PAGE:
Okay, this is a music video. But the funny/sad/weird thing is, Thriller scared the living shit out of me for longer than all other horrors combined. I don’t quite remember the exact incident, but seeing it when young scared and scarred me, so that I developed a large phobia about both video and song. I literally could not even hear the song without panicking and having to run out of earshot. This lasted until I was in my early twenties! At which point I became fed up of crapping myself every Halloween or 80s night, and started to wean myself into being able to stand it. I started by watching the video on mute, then with the sound barely audible, then progressively higher and higher. I would grip the chair with white-knuckled nervous anxiety, but in time the fear and panic dissipated. I now consider both video and song to be fantastic. But sometimes… the shadow of that panic and fear still crosses my mind!

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4 thoughts on “Horror Movies

  1. I love all of these picks, Mike. This is another vice we share!
    Romero deserves a nod too – although my favourite of his is one called The Crazies – not a zombie film, but zombie-ish: an accidental release of a bio-warfare agent turns the residents of a small town homicidal/suicidal, and when the army moves in to try to contain things it only makes matters worse (there’s a Vietnam allegory going on). I saw this on TV when I was very young, and some of violence I found more disturbing than anything I’ve ever seen – probably because of its believability, and the familiarity of the setting (it opens with a farmer calmly murdering his family in the middle of the night, and later has the local priest torching himself in the middle of the street).
    Nearly 20 years later, as an adult, I was almost as disturbed by a little-known (soon forgotten?) Wes Craven film called The People Under The Stairs. It was kind of set up as a would-be comedic adventure of a sassy 12-year-old burglar stumbling into a nasty situation and having to rely on his wits to escape. But the situation was increasingly nightmarish (and appallingly believable): a perverse couple who kidnapped multiple children and imprisoned, tortured, and mutilated them to try to mould them into ideal sons and daughters.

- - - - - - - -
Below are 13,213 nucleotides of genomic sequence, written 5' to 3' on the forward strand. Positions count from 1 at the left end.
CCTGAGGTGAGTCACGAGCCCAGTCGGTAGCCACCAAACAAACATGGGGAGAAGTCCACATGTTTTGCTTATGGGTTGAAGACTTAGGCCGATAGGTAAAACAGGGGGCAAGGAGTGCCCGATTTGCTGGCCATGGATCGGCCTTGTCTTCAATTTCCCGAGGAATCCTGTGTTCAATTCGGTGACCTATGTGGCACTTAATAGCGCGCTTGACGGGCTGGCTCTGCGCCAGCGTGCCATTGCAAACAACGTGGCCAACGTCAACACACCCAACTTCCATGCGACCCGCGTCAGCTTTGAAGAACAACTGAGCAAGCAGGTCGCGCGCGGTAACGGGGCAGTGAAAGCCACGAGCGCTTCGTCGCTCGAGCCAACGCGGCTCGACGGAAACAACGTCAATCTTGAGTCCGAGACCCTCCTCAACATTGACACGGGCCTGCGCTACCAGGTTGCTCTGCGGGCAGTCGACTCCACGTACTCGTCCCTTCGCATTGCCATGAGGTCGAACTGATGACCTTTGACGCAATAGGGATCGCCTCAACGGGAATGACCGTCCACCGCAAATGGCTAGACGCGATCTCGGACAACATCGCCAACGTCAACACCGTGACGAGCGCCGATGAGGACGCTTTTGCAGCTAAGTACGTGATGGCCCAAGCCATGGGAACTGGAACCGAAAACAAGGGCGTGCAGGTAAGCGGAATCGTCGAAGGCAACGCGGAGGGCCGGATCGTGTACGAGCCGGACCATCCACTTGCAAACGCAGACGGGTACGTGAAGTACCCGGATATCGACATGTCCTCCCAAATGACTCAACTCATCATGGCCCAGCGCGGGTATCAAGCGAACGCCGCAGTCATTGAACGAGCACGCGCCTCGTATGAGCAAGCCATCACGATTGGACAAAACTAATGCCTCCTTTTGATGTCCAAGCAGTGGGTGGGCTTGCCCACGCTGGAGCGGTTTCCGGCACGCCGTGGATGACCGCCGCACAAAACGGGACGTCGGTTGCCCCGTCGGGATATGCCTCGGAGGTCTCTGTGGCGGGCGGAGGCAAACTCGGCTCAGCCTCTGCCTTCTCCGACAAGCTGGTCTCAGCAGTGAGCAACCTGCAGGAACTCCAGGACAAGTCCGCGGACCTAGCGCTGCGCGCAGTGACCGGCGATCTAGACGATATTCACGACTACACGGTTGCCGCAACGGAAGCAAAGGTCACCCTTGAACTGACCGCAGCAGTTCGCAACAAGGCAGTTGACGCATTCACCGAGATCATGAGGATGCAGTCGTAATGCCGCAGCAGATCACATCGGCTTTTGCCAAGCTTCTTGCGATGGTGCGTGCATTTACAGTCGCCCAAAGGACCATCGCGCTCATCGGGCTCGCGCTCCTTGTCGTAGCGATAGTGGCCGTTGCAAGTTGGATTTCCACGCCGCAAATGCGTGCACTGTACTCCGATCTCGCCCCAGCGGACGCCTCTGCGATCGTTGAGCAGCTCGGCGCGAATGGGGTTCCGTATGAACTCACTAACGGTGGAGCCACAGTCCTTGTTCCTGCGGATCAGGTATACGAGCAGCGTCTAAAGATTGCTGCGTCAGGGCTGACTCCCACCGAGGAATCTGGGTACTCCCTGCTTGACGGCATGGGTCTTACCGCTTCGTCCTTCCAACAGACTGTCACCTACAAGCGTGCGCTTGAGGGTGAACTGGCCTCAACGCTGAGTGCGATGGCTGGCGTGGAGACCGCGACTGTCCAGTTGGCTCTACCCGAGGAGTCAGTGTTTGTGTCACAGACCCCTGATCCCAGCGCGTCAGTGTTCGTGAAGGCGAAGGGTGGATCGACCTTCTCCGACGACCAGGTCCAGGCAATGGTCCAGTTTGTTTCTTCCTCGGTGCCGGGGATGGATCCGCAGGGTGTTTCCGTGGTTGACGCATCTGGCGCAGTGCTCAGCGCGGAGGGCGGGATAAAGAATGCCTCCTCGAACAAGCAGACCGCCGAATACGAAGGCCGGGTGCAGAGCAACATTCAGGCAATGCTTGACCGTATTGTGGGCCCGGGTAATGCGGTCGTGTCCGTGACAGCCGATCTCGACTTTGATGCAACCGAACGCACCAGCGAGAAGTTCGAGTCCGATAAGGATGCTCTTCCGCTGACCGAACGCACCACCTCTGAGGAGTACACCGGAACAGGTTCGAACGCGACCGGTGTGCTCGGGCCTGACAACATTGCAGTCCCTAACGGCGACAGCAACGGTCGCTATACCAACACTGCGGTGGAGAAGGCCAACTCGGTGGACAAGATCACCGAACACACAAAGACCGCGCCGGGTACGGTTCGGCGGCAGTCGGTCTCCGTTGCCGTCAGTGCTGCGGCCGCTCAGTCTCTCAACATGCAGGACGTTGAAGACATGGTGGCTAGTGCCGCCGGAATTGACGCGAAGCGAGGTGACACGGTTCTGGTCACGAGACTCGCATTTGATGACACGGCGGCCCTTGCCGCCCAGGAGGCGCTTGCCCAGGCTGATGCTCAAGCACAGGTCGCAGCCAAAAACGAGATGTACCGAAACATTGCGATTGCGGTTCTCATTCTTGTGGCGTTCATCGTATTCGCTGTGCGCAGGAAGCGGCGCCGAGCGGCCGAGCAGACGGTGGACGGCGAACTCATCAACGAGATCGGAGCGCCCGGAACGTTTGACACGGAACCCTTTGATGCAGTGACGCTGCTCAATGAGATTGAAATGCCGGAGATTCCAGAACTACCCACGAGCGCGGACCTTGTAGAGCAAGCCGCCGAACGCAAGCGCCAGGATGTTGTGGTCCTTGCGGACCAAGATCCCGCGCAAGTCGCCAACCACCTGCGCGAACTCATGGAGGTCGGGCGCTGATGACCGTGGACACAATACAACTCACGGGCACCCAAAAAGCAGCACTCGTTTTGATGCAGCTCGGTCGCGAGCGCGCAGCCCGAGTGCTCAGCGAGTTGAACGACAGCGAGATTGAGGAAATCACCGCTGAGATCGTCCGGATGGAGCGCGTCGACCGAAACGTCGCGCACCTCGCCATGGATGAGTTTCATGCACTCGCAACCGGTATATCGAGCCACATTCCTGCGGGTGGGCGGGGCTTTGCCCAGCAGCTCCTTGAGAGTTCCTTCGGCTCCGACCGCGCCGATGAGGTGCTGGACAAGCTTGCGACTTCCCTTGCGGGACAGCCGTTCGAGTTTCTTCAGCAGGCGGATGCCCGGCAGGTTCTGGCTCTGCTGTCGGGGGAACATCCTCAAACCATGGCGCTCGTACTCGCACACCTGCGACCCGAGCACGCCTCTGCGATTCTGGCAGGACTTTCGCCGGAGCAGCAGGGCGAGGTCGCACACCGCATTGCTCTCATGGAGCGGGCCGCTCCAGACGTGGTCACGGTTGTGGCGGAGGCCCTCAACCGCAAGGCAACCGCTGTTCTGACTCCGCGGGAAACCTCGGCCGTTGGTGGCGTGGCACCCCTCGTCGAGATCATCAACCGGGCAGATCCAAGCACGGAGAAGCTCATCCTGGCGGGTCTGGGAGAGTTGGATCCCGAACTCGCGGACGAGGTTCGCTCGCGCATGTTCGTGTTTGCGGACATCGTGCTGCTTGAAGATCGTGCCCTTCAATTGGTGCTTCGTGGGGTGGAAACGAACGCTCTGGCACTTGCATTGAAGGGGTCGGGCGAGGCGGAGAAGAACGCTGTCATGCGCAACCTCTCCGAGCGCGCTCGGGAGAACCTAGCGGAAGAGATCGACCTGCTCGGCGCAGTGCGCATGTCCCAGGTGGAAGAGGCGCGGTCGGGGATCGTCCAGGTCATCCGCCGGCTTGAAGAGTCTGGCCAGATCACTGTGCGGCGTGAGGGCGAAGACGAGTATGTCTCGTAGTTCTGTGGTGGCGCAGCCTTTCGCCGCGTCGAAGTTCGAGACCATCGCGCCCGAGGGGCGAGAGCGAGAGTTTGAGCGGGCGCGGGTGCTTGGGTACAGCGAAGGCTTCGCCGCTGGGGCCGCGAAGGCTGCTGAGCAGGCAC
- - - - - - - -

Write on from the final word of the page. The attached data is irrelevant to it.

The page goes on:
Hitchcock’s The Birds scared the bejayzus out me when I was kid too – much more than Psycho (great film, but somehow not – to me – actually scary).
    The Texas Chainsaw Massacre is memorably inventive in its gothic nastiness, and really pushing that line where you know it’s a black comedy but it’s so nasty you feel embarrassed about laughing.
    Poltergeist (also directed by TCM’s Tobe Hooper) gets a bit overblown at the end, but the development of the first half – starting out as a jolly comedy of suburban discomfiture but getting steadily creepier and creepier – is genius.
    In the campy fun category I love the Dr Phibes films, but even more Theatre of Blood, an early ’70s Vincent Price vehicle in which he plays an embittered old thespian who wreaks revenge on the critics he feels have ruined his career utilising murder methods found in Shakespeare’s plays.
    And The Wicker Man is a great atmospheric piece, building towards a marvellous (should have seen it coming, but we didn’t) twist ending.
    And I thought everyone should have stopped making zombie films after Shaun of the Dead, which is both a very funny send-up of the genre and yet also manages to be genuinely affecting.

  2. A shout-out also to Peter Jackson, who at the outset of his career created two of the most exuberantly over-the-top comedy horror films of all time (apart from the Evil Dead series, anyway), Bad Taste and Dead-Alive (aka Braindead). My other Scots pal, Bruce the Bookseller, is also a huge fan of these near-forgotten early masterpieces. When Jackson achieved his prodigious success with the opening Lord of the Rings film, Bruce’s response was, “I hope they’ll give him USD150 million to make a zombie film now!” Alas, it has not yet come to pass.

    Jackson’s The Frighteners has some memorable moments, too, though perhaps a bit of a misfire overall: the ghostly serial killer is just too darned scary and unpleasant for what is supposed to be a comedy.

    • Some excellent nominations there! “Blair Witch” is terrific, the early Jackson films far from nearly-forgotten in my circle, “Texas Chainsaw” so damn nasty, “The Wicker Man” one of the best damn films ever. Horror has such a rich canon, and as I was saying about Freddy Kruger, can reinvent itself almost infinitely. And unlike sci-fi, I think, earlier films with crappier special effects retain their power because of the psychological effects they draw upon/produce. (In the good films, at least).

      Should also shout out Dario Argento, whose “Demons” films and “Suspira” are wonderfully over-the-top.